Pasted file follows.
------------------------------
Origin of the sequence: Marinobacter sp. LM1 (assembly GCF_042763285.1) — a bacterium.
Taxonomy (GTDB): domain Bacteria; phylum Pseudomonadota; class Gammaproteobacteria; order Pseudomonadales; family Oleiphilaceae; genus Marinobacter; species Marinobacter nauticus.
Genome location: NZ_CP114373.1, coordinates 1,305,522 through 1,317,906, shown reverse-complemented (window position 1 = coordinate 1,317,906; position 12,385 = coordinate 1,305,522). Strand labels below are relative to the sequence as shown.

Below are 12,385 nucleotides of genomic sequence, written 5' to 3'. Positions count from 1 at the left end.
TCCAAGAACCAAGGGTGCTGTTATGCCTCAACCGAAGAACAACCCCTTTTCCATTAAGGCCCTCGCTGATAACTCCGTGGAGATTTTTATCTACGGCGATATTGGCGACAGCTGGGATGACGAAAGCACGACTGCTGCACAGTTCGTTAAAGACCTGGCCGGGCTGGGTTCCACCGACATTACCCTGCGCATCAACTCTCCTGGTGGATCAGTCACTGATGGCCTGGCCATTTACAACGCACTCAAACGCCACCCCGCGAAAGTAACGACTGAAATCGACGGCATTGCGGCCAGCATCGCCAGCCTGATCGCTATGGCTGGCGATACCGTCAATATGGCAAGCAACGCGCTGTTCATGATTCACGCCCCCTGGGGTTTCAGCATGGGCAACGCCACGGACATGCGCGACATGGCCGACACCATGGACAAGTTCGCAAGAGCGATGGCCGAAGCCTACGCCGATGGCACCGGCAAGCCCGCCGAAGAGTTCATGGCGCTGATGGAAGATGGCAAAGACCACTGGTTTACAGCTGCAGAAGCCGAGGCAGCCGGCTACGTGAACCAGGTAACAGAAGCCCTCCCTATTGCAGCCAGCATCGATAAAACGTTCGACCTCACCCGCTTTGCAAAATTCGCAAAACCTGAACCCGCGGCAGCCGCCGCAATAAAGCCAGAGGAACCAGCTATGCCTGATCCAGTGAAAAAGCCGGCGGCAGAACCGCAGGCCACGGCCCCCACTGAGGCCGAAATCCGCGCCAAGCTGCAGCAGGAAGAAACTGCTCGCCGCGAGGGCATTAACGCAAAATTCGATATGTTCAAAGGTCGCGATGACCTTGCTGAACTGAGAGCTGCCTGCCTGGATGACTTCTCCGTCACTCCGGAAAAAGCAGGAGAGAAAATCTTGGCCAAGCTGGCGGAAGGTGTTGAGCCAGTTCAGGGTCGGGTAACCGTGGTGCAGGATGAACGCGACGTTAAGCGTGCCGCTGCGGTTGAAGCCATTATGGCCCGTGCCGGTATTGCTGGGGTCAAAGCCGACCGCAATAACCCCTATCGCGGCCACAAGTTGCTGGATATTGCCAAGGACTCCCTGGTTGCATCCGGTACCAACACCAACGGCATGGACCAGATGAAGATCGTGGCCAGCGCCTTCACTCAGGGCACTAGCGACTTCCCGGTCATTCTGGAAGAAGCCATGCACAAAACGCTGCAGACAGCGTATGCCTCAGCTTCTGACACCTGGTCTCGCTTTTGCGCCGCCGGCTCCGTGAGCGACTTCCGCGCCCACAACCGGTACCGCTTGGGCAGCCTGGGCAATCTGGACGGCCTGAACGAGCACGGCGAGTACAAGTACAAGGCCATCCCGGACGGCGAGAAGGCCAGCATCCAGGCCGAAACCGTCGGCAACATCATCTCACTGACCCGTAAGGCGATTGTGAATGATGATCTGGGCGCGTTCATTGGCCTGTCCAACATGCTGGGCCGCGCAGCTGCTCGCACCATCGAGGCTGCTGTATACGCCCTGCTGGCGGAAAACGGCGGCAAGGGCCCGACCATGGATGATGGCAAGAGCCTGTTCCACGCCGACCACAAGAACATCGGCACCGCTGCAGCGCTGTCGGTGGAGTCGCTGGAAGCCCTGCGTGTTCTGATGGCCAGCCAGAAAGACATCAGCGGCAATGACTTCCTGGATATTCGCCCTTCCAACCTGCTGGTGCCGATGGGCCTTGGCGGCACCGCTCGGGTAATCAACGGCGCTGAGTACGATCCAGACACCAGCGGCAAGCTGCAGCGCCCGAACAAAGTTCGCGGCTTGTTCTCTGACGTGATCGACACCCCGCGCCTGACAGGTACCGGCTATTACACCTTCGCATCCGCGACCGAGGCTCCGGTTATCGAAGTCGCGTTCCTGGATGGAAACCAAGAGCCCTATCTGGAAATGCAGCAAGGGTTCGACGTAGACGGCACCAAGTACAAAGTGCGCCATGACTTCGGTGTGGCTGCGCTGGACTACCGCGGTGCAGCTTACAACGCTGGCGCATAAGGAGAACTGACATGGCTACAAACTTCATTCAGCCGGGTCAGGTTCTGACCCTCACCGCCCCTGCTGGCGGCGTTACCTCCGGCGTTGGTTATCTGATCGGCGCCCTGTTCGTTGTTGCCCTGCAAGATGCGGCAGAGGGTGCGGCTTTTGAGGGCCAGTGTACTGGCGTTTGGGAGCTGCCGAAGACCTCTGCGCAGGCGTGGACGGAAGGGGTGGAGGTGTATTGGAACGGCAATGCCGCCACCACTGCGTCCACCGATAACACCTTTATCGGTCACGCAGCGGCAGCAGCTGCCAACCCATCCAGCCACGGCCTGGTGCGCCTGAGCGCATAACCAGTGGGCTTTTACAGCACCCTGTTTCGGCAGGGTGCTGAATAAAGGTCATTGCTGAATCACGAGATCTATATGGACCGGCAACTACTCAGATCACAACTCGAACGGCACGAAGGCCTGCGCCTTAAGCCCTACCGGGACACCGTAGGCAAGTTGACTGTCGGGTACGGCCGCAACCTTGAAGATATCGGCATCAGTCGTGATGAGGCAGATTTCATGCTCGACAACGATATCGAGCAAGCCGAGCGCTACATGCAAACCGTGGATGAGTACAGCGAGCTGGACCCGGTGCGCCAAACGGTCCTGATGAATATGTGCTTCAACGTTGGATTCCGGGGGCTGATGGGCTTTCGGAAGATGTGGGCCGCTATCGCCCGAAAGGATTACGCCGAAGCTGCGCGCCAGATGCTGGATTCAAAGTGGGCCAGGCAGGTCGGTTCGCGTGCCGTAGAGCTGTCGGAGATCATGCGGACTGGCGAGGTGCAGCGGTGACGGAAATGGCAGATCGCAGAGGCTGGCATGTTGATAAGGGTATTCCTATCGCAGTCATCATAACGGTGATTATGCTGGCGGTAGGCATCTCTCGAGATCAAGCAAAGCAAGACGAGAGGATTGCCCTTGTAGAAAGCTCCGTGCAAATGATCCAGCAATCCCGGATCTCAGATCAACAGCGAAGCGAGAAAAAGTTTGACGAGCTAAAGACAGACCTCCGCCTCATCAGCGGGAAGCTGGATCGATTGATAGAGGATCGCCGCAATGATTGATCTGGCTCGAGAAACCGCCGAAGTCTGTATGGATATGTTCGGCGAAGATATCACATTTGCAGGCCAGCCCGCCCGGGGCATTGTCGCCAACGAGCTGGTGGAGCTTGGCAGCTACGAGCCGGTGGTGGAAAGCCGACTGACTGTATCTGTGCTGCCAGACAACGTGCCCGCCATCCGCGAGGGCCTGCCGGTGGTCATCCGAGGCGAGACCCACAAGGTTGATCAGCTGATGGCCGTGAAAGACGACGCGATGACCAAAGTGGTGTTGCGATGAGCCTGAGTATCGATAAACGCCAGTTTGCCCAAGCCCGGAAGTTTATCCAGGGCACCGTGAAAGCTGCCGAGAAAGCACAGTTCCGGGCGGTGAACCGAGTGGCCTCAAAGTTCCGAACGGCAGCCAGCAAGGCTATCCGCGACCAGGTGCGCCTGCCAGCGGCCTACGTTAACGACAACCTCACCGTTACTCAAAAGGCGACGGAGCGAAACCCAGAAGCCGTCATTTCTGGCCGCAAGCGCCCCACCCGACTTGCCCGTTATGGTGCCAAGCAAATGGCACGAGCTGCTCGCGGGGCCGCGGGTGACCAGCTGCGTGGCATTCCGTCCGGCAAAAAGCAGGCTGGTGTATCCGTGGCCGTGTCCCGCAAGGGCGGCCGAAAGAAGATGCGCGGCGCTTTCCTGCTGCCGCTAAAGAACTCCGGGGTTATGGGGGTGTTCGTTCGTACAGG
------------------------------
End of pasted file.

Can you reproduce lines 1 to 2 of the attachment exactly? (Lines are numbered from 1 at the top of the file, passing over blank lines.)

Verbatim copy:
Origin of the sequence: Marinobacter sp. LM1 (assembly GCF_042763285.1) — a bacterium.
Taxonomy (GTDB): domain Bacteria; phylum Pseudomonadota; class Gammaproteobacteria; order Pseudomonadales; family Oleiphilaceae; genus Marinobacter; species Marinobacter nauticus.